Growing up, there were a lot of things that worried me – things that probably didn’t even phase my childhood peers. For example: I remember constantly being in a state of nervousness after school. Somehow, I always thought that I didn’t take the homework down correctly. It would be a full night of tears and telephoning various classmates to confirm (and re-confirm, of course) what the assignments were and when they were due. I know this could be a concern for any student, but in my case, these outbreaks of paranoia started as early as the second grade.
And it didn’t get any better as I got older.
I have anxiety – and one aspect of my condition is the panic attacks. Over the years, I had to learn how to work around them. Even now that I’m in my late twenties, panic attacks will occur from time to time. Through learning, coping, and with the support of my husband, family, and friends, I’ve used several strategies to overcome my episodes. I’ve even found that participating in activities that clear my mind put me in a more relaxed state and help me avoid the panic attacks altogether.
These are some of the things I do to keep calm and clear my thoughts:
Sitting still and practicing my breathing methods really help me get through days where I am most anxious. The ultimate goal in meditation is to find inner peace, which I find ideal for anyone looking to provide themselves with self-comfort and reassurance.
Take a bath
For me, taking a warm bath is like snuggling up in a big, fluffy, comfortable blanket. I like to use bath bombs to keep the water colorful, interesting, and full of great scent. Bath-time is a great way to escape the outside world, close your eyes, and be in your own bubble (or, in this case, your own bubble bath!).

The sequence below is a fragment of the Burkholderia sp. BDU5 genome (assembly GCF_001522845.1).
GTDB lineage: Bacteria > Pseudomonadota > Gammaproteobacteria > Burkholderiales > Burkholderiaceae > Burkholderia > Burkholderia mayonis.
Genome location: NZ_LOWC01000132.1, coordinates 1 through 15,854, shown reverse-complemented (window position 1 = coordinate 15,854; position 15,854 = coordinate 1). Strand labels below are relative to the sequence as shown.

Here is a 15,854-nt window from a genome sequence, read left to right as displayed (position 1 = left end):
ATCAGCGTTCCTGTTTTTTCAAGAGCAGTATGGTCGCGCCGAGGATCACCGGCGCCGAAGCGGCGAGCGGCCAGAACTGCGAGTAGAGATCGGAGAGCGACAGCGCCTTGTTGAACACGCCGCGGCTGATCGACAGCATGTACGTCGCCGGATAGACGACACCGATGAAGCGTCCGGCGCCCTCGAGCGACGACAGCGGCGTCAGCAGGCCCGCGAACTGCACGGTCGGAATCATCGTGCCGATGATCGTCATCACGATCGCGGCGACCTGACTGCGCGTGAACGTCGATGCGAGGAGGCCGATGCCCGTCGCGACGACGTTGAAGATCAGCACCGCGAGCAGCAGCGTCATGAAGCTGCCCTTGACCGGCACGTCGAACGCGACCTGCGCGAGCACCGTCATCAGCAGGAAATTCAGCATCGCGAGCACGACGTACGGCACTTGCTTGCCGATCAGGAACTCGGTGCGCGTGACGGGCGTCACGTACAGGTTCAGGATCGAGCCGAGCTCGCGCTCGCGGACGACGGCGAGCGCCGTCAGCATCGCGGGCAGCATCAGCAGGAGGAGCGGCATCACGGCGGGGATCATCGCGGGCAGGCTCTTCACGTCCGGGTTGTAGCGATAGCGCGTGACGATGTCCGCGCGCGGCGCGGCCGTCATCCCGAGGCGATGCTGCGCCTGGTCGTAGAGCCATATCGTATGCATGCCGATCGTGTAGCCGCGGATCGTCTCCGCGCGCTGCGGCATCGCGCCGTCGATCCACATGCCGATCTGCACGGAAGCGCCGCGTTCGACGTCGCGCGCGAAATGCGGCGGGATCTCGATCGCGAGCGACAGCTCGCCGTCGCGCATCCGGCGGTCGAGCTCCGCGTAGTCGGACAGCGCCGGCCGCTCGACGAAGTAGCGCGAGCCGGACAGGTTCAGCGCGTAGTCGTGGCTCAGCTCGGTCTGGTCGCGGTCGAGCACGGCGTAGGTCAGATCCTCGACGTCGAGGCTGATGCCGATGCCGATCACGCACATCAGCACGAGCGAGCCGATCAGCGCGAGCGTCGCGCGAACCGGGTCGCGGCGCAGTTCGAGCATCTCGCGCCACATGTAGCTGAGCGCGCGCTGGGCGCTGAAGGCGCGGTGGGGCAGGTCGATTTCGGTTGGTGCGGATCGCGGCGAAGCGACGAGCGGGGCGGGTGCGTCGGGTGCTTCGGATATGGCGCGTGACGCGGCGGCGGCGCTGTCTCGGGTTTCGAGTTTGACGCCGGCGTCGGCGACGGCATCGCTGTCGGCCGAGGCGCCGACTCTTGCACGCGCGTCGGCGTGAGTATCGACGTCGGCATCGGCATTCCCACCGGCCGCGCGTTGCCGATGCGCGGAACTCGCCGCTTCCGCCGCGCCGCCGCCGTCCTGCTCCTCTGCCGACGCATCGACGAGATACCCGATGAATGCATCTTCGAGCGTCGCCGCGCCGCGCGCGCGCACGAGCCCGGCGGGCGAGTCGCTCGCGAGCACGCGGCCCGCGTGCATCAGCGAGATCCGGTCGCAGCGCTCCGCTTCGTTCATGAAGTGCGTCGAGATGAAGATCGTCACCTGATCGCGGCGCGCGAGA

Listen to Music
When I was a little girl, music was something I had a true passion for. At one point, I had considered (or dreamed) to practice music as a career. Now, music has become my getaway: a soothing, soulful arrangement of songs and symphonies can really help ease my worries on tougher days.
Getting Fresh Air
This is something I do even while I’m in “panic-attack mode.” I often like to give myself some time outdoors, taking a walk and breathing in the air to get over my worries.
I may not have fully understood what was happening during my attacks when I was younger, but now that I am more aware of my condition, things have gotten a lot easier. I feel that I am in control of my thoughts and that I have surrounded myself with people who are loving and supportive. It’s family and good friends that have helped me take strides with my anxiety disorder. Step by step, they’ve helped me realize how brave I could really be.
If you have anxiety or think you may have anxiety, it is best to see a medical professional. Every case is different and so it is best to speak with a doctor to see what methods are best for you.
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